– Cells as nodes in networks. This is touched upon and sounds interesting. Do the authors imaging visualizing cell networks in cytoscape? In addition to the one story mentioned, do you imagine other applications?

There are a few measures that treat the cells as nodes in a graph, with the weights of the cell-cell interfaces determined by area, but of course very limited in comparison to what Cytoscape can do. It is possible to export the network information to.csv files, which can then be loaded into Cytoscape.

– Positional + gene expression data. The importance of positional information in addition to other large datasets such as expression data is mentioned several times. How do the authors imagine that this information could be integrated in the future?

Probably the biggest obstacle here is the lack of cell level gene expression information. Nevertheless some have already started to combine gene expression data and present it visually on template organs, for example the Plant Cell Atlas group. For this type of data, it is straightforward to write plugins to import it and visualize on cellular geometry, now matter what software it was generated in. MGX can already read a wide array of mesh, and voxel data in different formats, including some metadata.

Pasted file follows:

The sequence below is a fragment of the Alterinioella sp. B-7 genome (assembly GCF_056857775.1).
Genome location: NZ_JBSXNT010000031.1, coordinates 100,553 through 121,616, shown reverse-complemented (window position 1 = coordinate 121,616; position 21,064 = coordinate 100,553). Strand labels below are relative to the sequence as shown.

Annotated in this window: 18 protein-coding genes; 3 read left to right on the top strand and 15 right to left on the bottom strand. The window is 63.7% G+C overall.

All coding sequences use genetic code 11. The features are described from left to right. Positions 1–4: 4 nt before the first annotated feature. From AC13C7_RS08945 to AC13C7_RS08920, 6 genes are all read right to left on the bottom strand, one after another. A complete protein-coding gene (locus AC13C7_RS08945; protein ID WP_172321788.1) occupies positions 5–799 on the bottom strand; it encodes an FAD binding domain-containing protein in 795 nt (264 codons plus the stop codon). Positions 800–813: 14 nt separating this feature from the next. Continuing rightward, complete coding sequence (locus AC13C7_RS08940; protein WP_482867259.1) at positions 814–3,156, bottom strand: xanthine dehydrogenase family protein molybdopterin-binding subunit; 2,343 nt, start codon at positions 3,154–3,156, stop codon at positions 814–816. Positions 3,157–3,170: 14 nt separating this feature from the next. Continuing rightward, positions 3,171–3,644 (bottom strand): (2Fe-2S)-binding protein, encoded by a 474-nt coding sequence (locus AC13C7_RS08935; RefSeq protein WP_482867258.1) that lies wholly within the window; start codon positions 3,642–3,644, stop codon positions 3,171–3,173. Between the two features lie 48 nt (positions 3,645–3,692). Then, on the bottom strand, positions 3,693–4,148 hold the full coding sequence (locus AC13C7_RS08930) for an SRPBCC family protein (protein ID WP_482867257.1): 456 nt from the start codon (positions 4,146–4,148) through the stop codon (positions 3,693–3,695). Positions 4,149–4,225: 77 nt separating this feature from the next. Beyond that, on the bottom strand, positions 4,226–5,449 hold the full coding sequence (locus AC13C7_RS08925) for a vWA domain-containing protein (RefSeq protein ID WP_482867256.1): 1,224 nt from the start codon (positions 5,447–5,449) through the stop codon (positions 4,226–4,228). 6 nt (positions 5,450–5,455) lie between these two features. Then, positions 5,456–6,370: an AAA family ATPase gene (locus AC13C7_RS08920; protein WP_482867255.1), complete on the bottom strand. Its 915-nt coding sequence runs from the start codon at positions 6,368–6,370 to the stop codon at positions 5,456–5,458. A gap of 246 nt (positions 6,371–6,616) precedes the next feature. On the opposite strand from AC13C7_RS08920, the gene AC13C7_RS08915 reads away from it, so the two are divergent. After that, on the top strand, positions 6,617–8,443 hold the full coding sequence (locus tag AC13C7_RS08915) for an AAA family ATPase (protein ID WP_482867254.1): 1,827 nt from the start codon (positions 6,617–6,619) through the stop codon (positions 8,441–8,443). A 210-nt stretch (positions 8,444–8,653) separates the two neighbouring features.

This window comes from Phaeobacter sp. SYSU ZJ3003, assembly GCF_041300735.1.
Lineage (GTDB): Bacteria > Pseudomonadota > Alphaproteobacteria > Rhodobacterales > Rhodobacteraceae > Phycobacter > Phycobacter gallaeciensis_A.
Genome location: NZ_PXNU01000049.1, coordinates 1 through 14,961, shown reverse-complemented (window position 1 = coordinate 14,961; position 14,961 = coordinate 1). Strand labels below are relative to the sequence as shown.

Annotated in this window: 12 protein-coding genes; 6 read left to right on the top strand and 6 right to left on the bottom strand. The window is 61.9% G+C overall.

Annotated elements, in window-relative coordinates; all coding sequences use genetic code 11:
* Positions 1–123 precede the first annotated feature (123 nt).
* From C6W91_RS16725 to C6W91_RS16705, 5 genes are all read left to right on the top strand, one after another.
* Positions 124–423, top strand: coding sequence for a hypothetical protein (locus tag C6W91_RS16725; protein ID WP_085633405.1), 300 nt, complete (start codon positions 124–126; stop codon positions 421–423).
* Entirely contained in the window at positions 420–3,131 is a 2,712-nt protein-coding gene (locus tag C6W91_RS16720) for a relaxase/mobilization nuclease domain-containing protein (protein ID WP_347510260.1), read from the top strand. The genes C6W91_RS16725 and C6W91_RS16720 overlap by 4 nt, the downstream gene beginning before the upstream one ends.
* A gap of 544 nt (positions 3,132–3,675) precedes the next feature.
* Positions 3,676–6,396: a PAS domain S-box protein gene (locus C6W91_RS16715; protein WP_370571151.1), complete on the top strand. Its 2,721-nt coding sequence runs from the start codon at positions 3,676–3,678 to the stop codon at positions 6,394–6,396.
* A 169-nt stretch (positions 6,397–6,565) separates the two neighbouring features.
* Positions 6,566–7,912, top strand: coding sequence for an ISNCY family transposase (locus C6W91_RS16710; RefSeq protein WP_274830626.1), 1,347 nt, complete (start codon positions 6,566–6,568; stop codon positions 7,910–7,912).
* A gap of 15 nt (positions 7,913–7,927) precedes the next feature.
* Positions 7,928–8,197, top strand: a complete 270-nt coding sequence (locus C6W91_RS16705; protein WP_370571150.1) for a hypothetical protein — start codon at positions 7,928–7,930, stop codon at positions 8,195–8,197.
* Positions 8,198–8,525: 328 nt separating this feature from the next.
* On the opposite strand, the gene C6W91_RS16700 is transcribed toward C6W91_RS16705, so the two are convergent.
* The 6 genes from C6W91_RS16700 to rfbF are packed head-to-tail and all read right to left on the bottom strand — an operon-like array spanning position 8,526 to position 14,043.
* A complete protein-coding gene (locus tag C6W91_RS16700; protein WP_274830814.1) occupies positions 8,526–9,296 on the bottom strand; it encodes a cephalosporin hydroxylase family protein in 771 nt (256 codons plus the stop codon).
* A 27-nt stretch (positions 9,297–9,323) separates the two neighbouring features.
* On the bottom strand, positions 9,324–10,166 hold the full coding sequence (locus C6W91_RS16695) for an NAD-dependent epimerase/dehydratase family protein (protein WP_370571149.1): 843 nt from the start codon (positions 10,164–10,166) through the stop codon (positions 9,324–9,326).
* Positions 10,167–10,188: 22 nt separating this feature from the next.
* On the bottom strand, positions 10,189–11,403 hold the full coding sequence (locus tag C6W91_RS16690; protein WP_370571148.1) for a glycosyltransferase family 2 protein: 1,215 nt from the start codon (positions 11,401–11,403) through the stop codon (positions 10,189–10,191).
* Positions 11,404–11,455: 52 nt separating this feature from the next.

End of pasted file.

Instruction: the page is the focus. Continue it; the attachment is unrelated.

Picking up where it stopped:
Reviewer #2 (Recommendations for the authors):

To help get users started, it would be helpful to (1) present the software availability more prominently along the software availability sections; (2) add to each figure a set of instructions/a protocol for reproducing the figure using MorphoGraphX, e..g as part of the supplements. At least for one of these a highly detailed step-by-step set of instructions would be highly useful; the next figures could build upon these.

As mentioned above (this comment was highlighted in the editor summary answers 4 and 5), we have made the presentation of the software availability more prominent. We have also added more description in the methods and the user guide and videos to address this point.

I am a Mac user and have not been able to download and try the software yet, so perhaps instructions are in the source code package.. However,. I tried clicking the "Get Help" link on the MorphoGraphX main page, but the link is broken. In any case it would help if it is more clearly communicated to readers that they can do all of these cool analyses themselves, and give them instructions or directions to step-by-step instructions for performing the analyses themselves.